While with getuid() and getgid() I understand this logic (though I strongly feel there should be an EUNMAPPED, I understand why it doesn't exist). With get{u,g}id() there is an implicit statement that overflow_{u,g}id should be semantically equivalent to "unmapped {U,G}ID".

However, this doesn't (IMO) apply to getgroups(2). getgroups(2) tells you what groups you are a member of, and there is a semantic difference to "you are a member of group #overflow_gid" and "you are in an unmapped group".

I don't know why apt breaks. You have not described that. Perhaps apt
is seeing something misconfigured and complaining properly.

I investigated this quite a bit while trying to get rootless containers to work with runC. After reading the code again, apt actually does two things:

1. Unconditionally does setgroups(1, &some_gid). This obviously breaks in rootless containers, but can be fixed.

2. It then has some checks to verify that it has dropped privileges correctly. Now, you _can_ disable these checks but I would prefer not to (many other programs have similar code to make sure they are safely dropping privileges). If you look in apt-pkg/contrib/ you'll see this [abbreviated] function:

bool DropPrivileges()
/* ... */
// Verify that the user isn't still in any supplementary groups
long const ngroups_max = sysconf(_SC_NGROUPS_MAX);
std::unique_ptr<gid_t[]> gidlist(new gid_t[ngroups_max]);
if (unlikely(gidlist == NULL))
return _error->Error("Allocation of a list of size %lu for getgroups failed", ngroups_max);
ssize_t gidlist_nr;
if ((gidlist_nr = getgroups(ngroups_max, gidlist.get())) < 0)
return _error->Errno("getgroups", "Could not get new groups (%lu)", ngroups_max);
for (ssize_t i = 0; i < gidlist_nr; ++i)
if (gidlist[i] != pw->pw_gid)
return _error->Error("Could not switch group, user %s is still in group %d", toUser.c_str(), gidlist[i]);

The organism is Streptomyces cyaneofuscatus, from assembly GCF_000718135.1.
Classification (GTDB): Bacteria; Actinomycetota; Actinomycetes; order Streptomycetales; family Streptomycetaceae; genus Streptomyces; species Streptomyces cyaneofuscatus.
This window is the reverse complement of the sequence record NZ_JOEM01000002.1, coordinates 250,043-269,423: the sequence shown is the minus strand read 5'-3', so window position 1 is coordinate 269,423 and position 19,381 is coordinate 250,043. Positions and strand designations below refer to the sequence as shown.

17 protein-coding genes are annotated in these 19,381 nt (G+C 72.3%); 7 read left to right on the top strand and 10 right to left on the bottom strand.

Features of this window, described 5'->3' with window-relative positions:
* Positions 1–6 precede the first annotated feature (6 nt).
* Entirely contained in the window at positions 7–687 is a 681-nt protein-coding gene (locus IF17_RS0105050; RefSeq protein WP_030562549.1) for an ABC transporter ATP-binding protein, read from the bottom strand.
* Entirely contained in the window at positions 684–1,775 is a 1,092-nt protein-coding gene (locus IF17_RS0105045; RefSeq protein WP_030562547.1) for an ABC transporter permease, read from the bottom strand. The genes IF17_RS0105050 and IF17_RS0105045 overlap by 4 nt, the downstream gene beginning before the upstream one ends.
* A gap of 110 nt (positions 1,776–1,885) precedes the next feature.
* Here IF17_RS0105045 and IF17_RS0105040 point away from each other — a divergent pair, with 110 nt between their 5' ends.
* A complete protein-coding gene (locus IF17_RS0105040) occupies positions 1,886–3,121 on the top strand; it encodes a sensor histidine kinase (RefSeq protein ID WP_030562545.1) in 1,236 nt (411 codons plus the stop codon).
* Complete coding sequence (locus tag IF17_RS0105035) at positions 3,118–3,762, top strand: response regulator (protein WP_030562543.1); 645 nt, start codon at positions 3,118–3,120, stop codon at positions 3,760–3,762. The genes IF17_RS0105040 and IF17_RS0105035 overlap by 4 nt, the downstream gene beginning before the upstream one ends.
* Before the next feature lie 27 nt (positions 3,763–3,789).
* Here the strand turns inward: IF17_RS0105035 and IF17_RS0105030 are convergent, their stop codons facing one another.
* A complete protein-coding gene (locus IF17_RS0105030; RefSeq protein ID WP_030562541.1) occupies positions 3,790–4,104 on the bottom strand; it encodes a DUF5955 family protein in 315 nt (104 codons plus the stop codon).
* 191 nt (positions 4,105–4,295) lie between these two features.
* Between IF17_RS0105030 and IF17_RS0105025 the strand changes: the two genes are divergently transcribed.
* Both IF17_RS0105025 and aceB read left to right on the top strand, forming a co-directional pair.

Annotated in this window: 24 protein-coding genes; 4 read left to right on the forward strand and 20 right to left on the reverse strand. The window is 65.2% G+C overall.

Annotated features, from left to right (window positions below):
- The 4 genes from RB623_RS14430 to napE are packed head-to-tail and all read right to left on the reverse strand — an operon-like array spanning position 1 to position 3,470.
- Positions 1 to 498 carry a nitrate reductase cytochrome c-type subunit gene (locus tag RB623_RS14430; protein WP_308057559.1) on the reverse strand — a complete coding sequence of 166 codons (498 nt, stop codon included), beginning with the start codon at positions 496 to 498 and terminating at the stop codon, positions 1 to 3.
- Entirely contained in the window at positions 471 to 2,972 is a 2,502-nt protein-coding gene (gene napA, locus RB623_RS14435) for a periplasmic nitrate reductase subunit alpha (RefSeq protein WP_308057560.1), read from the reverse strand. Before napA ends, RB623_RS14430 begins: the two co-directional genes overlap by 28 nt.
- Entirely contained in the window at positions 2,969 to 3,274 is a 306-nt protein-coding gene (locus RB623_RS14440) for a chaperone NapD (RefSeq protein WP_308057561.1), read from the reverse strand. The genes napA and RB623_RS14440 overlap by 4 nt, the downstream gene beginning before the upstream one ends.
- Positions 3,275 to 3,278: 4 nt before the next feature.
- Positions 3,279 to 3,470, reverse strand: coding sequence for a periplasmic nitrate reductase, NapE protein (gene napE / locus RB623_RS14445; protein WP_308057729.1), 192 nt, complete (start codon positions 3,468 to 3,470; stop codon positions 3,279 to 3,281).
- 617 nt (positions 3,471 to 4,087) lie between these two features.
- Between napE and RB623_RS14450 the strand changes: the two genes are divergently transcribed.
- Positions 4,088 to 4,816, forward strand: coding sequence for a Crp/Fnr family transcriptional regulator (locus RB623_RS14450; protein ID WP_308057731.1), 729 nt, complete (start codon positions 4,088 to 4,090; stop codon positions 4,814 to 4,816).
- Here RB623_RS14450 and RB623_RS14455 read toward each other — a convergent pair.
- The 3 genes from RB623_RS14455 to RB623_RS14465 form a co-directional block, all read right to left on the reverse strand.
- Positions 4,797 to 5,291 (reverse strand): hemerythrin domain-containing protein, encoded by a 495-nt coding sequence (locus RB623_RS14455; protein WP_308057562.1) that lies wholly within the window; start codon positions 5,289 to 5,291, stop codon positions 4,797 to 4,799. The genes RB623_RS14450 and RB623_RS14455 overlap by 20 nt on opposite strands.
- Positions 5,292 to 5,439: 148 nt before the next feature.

/* ... */

Which will fail in rootless containers, and there's nothing you can do as a user other than disable the checks and modify the apt source code. There are almost certainly more examples (searching github found things like qmail also appear to have some similar logic, and I think some components of Varnish might too).

Also, I found that this "secure coding standards" document recommends this sort of practice when writing software that needs to drop privileges[2]. I'm sure there exists plenty of userspace software which implements this kind of logic.

The reason you haven't seen bug reports (or people shouting on the ML) for this is that people are still not really running rootless containers yet -- the work I'm doing in runC is what's uncovering these sorts of issues.

I can be persauded but I need a better argument than this change makes
one applicaiton work for me.

I need to get better at writing commit messages, sorry about that. As I mentioned above, the biggest issue is the ambiguity of 65534. The fact that apt doesn't react in a sane way is a symptom of that issue, and there are almost certainly more cases of programs that act in this way.


Aleksa Sarai
Software Engineer (Containers)
SUSE Linux GmbH